By Patrick Lencioni. Jossey-Bass, 2012
You can read Patrick Lencioni’s lifetime of work in one thin volume, The Advantage: Why Organizational Health Trumps Everything Else in Business. He’s assembled his ideas in one place without using the fables so familiar in his other books. His premise: “The single greatest advantage any company can achieve is organizational health. Yet it is ignored by lost leaders even though it is simple, free, and available to anyone who wants it . . . The health of an organization provides the context for strategy, finance, marketing, technology, and everything else that happens within it.” He reminds us it’s not enough for an organization to be smart, it must also be healthy.
The Advantage is a guidebook—almost a step-by-step guide—to applying his four disciplines model in any organizational setting. It focuses on presenting organization health a simple, integrated, and practical discipline. The structure of the book:
- The Case for Organizational Health
- The Four Disciplines Model
- The Centrality of Great Meetings
- Seizing the Advantage.
The Case for Organizational Health
It doesn’t do much good to read the book unless you buy into the premise. The first 15 pages ask for that buy-in. Organizational health is about integrity—understood as wholeness. Lencioni suggests “an organization has integrity—is healthy—when it is whole, consistent, and complete, that is, when it’s management operations, strategy, and culture fit together and make sense.”
He points out that organizations constantly search for a competitive advantage in the arenas of technology or knowledge, even though these advantages are short-lived and unsustainable. We search in these areas because we are convinced of their utility. But we need simply reframe the question on a personal basis and ask, what good is some special personal quality in our lives if we are sick? How will that quality overcome an illness that will eventually disable us?
Lencioni is not against intelligence. Yes, by all means, be smart: but an organization will thrive when it enjoys minimal politics and confusion, high morale and productivity, and low turnover among those people who match the culture of the organization. Technical advantages in areas like finance, marketing, and even strategy are fleeting and incremental when compared to wholeness and health, which are capable of generating on-going vitality. Smarts are simply a
business commodity; Health is systemic and genuinely unique. It’s not that intelligence isn’t desirable, just that it provides no long-term advantage. Lencioni chooses health over intelligence. In fact, he says, “Health begets—and trumps—intelligence.”
Organizational health creates an environment where flaws can be admitted and discussed, and thus avoided. It creates a setting where mistakes can be recovered from quickly because political standing is not highly valued. Health is a multiplier of intelligence and adaptability. Forget business profiles in Forbes where some boy wonder has reinvented the business wheel. In our information age everyone will have the new wheel schematics in days, if not hours.
So, what does an organization have to do to be healthy?
The Four Disciplines Model:
1. Build a Cohesive Leadership Team
Lencioni uses the word disciplines because teamwork is not a virtue: it’s a choice. Learning to play nice together is a strategic decision.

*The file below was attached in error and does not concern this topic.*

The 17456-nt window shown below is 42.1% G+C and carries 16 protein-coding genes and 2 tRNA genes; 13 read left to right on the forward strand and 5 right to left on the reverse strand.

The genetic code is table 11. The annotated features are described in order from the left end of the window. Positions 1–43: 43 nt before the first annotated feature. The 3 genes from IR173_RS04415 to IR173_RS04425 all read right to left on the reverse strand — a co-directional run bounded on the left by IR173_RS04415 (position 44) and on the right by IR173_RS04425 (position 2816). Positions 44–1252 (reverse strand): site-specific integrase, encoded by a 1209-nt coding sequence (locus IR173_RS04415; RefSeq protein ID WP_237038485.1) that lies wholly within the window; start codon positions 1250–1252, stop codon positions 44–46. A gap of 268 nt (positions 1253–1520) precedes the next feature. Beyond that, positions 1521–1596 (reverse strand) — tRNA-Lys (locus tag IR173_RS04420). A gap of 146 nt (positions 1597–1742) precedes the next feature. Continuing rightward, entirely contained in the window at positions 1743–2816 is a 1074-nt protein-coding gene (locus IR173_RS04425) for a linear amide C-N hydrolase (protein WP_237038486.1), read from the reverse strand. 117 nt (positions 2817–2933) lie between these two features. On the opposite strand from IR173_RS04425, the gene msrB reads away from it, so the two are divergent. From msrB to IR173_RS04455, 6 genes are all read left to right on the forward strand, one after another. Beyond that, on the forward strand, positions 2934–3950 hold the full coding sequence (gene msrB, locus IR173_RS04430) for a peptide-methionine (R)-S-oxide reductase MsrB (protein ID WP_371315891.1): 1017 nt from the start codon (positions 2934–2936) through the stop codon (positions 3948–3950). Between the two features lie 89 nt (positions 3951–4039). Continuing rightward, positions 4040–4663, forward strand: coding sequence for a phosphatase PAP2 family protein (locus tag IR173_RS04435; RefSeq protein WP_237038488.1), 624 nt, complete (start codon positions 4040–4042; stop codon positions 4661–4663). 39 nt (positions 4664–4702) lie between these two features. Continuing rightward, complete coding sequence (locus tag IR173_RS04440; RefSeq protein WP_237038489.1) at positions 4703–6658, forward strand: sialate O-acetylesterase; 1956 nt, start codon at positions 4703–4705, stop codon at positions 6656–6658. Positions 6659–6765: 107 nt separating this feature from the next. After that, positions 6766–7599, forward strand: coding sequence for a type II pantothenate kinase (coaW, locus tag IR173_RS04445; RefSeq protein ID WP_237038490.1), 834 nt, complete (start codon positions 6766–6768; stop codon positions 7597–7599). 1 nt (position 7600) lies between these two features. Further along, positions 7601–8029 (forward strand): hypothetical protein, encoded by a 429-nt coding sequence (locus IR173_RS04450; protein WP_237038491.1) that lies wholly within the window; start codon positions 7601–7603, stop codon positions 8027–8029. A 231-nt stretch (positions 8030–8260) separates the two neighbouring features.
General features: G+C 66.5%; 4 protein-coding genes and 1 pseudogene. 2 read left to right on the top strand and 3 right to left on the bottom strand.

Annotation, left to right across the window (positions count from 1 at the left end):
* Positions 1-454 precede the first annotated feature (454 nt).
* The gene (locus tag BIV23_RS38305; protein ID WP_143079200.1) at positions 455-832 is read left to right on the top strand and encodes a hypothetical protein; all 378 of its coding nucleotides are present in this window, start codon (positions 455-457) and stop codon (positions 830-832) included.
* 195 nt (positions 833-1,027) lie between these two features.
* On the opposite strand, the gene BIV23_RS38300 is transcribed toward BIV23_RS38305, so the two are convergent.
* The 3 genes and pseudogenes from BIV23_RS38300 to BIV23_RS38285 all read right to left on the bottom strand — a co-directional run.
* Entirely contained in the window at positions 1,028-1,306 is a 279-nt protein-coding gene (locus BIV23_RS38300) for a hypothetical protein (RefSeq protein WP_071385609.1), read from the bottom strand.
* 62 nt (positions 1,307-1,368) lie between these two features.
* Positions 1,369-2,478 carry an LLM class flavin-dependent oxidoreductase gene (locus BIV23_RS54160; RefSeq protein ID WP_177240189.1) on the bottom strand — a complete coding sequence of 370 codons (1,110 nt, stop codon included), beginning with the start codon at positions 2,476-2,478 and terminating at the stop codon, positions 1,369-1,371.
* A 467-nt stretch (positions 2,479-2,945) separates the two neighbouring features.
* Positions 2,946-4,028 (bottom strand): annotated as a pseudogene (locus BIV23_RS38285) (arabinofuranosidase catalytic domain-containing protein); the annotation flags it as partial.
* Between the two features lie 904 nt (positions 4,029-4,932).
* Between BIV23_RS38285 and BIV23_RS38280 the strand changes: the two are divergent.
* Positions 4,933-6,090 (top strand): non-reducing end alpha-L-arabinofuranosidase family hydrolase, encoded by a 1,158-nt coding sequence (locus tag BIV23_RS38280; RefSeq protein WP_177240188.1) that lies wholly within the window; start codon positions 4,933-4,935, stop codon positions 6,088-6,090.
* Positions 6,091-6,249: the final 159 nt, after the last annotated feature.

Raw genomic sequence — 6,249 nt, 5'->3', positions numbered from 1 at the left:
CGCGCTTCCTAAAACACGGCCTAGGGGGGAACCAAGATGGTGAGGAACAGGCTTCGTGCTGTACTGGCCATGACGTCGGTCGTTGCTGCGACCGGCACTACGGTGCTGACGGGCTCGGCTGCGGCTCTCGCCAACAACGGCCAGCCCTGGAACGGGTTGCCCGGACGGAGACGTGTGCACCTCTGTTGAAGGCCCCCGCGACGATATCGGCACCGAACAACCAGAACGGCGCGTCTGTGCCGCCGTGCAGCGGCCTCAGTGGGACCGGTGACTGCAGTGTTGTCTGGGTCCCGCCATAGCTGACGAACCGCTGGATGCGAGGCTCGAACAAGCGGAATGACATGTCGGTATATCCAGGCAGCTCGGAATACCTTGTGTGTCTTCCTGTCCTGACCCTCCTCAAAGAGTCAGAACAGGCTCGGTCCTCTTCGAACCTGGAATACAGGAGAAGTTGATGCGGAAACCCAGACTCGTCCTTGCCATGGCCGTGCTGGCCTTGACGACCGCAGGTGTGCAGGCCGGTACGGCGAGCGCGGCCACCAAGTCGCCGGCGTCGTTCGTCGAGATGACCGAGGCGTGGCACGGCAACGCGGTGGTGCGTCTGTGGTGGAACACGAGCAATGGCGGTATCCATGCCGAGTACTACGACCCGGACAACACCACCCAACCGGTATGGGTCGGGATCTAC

“An organization doesn’t become healthy in a linear, tidy fashion,” says Lencioni. “It’s a messy process that involves doing a few things at once, and it must be maintained on an ongoing basis in order to be preserved.”
These four disciplines are effective, memorable, and most important, achievable. They constitute four individual chapters in the book.
This chapter is a concentrated restatement of Lencioni’s The Five Dysfunctions of a Team. He emphasizes the difference between a team and a working group. (A working group is like golfers who add their individual scores together. A team is like basketball players who enhance one another’s functions and strengths.) Teams embrace collective responsibility for the win or the loss: one cannot say, “Even though the team lost, I scored 42 points, so it was a good day’s work for me.”
Teams require a manageable size (8-9 is optimal), which fosters communication instead of serial advocacy in meetings. If a team is too large, each member will become an advocate of his or her idea because there’s a danger of their viewpoint being lost in the crowd. Team membership is
based upon competency and is not a substitute for lack of recognition or income: “the only reason that a person should be on a team is that she represents a key part of the organization or brings a truly critical talent or insight to the table.”
Healthy teams exhibit five behavioral principles: trust, constructive conflict, commitment, accountability, and results. It turns out these are issues of character. Lencioni fleshes out what these behaviors look like in practical terms with real-life examples from functioning businesses and from actual consulting settings. Explaining these five behaviors takes time and space, but he does so with wit and humor, which keeps the book accessible and readable.
These principles are not for the weak at heart. Lencioni decries the “Wuss Factor” in many organizations, reminding us that while these behaviors are achievable, we are required to exhibit humility and courage in pursuit of them as lifestyle disciplines.
2. Create Clarity
More than high-minded mission statements or the blather common in business books today, Lencioni suggests organizations can truly create clarity of vision (and function) when their leaders ask six critical questions:
- Why do we exist?
- How do we behave?
- What do we do?
- How will we succeed?
- What is most important, right now?